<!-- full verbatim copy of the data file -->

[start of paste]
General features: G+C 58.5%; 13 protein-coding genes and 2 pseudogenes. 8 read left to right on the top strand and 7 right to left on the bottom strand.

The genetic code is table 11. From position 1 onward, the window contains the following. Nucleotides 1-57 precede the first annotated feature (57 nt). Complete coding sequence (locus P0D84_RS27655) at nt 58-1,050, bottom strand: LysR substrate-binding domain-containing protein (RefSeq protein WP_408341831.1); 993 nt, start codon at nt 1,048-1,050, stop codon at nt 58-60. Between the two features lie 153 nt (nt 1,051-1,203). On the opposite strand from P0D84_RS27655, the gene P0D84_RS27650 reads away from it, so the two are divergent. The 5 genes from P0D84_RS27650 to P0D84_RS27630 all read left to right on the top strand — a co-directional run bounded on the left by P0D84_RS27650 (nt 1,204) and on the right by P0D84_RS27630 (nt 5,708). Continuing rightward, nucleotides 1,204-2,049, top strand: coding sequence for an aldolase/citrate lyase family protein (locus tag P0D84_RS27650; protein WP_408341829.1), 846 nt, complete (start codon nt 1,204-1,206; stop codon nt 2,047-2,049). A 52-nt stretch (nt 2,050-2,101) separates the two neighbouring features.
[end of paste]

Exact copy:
General features: G+C 58.5%; 13 protein-coding genes and 2 pseudogenes. 8 read left to right on the top strand and 7 right to left on the bottom strand.

The genetic code is table 11. From position 1 onward, the window contains the following. Nucleotides 1-57 precede the first annotated feature (57 nt). Complete coding sequence (locus P0D84_RS27655) at nt 58-1,050, bottom strand: LysR substrate-binding domain-containing protein (RefSeq protein WP_408341831.1); 993 nt, start codon at nt 1,048-1,050, stop codon at nt 58-60. Between the two features lie 153 nt (nt 1,051-1,203). On the opposite strand from P0D84_RS27655, the gene P0D84_RS27650 reads away from it, so the two are divergent. The 5 genes from P0D84_RS27650 to P0D84_RS27630 all read left to right on the top strand — a co-directional run bounded on the left by P0D84_RS27650 (nt 1,204) and on the right by P0D84_RS27630 (nt 5,708). Continuing rightward, nucleotides 1,204-2,049, top strand: coding sequence for an aldolase/citrate lyase family protein (locus tag P0D84_RS27650; protein WP_408341829.1), 846 nt, complete (start codon nt 1,204-1,206; stop codon nt 2,047-2,049). A 52-nt stretch (nt 2,050-2,101) separates the two neighbouring features.